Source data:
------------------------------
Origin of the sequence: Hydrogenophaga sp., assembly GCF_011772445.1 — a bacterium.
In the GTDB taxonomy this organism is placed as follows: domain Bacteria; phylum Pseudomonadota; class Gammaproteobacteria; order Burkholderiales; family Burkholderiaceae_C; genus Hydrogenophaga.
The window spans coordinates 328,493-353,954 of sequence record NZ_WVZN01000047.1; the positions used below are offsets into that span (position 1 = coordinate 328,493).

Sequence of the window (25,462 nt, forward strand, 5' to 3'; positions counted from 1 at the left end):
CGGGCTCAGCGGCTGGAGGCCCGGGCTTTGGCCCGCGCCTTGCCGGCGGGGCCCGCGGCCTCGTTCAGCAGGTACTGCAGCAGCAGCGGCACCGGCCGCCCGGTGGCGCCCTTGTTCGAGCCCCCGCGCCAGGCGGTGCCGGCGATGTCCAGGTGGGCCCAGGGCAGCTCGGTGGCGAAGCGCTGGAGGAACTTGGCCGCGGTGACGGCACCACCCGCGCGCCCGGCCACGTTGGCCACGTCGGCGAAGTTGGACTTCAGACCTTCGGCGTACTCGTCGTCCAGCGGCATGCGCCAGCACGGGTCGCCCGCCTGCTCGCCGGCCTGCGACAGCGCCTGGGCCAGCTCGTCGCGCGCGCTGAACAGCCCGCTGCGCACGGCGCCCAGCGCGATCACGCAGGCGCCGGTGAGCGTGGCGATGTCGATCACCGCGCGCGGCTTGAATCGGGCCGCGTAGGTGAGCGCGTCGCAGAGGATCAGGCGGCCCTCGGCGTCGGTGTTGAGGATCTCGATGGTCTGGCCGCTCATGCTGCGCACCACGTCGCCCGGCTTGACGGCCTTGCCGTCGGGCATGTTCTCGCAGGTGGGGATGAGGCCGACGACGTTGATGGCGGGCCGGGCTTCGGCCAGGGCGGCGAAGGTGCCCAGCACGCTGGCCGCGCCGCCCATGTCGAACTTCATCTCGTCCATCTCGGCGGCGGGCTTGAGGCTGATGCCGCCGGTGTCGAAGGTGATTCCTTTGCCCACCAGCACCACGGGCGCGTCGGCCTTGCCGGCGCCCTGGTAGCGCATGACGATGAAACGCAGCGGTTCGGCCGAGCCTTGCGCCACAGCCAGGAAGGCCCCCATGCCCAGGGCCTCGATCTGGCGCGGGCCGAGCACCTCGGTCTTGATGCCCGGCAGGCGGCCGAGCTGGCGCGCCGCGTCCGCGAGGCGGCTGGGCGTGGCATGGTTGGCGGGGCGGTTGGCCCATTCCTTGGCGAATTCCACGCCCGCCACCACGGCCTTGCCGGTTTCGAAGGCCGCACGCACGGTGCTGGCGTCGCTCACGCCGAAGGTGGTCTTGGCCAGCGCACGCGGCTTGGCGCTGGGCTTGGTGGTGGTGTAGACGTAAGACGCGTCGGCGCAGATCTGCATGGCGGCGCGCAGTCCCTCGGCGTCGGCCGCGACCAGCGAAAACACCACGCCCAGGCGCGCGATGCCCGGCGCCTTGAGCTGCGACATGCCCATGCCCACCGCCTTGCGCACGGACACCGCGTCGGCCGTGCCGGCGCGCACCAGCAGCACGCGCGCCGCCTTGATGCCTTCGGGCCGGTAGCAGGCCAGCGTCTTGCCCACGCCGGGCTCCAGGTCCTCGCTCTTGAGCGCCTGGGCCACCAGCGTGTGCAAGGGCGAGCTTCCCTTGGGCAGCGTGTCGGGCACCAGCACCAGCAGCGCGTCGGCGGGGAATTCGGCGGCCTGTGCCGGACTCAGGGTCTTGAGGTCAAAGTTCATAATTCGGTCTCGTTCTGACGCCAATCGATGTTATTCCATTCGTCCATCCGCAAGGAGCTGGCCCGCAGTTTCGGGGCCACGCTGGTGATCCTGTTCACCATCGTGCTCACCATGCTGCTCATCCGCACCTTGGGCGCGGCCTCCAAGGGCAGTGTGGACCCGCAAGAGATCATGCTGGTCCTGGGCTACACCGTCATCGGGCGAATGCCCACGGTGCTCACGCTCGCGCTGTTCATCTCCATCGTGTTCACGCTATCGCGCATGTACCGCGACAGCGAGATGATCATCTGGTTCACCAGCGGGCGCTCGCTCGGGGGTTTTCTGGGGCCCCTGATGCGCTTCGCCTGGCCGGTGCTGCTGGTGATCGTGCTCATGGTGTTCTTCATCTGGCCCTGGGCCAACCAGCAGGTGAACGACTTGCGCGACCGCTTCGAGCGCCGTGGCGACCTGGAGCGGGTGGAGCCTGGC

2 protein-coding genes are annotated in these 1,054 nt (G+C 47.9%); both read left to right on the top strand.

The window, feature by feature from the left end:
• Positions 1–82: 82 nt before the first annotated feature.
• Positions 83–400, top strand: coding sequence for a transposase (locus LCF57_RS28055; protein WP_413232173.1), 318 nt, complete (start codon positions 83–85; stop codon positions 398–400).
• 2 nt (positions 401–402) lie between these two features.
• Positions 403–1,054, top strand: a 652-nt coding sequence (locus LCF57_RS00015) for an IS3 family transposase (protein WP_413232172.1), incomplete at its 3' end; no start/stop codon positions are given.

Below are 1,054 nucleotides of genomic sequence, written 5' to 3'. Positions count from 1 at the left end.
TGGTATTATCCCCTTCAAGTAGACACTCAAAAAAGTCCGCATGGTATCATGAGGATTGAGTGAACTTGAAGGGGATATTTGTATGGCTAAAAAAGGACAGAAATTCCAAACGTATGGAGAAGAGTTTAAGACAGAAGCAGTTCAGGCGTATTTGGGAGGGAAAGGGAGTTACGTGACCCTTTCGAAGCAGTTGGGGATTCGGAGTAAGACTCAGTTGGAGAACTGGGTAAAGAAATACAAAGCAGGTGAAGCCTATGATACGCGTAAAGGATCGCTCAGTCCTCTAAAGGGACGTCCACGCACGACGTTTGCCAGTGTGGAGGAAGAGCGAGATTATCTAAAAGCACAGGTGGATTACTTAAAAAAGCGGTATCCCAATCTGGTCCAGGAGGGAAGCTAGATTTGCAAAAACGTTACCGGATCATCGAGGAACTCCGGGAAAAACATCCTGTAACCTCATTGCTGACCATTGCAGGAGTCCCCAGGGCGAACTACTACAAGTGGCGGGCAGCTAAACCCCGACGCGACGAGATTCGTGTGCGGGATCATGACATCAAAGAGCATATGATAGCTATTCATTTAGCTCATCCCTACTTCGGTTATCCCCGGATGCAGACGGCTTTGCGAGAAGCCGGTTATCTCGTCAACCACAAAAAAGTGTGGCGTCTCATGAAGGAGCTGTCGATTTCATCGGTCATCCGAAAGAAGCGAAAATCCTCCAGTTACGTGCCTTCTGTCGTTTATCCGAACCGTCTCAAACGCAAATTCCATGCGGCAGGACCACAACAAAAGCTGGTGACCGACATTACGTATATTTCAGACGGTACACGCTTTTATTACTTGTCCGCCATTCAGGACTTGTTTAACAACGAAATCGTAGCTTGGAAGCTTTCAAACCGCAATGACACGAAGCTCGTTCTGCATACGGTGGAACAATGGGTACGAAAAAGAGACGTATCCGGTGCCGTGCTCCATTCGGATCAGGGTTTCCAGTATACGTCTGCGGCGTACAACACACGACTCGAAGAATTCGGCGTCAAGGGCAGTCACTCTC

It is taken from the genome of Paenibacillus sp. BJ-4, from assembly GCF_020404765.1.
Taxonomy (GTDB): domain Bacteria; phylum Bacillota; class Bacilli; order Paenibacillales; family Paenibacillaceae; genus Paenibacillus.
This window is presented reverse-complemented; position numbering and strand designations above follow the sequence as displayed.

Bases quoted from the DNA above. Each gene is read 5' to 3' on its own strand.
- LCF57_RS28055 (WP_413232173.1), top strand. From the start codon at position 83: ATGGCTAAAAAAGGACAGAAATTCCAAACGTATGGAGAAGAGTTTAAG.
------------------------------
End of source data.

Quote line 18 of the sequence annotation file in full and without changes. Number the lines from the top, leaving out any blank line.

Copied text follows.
- LCF57_RS28055 (WP_413232173.1), top strand. From the start codon at position 83: ATGGCTAAAAAAGGACAGAAATTCCAAACGTATGGAGAAGAGTTTAAG.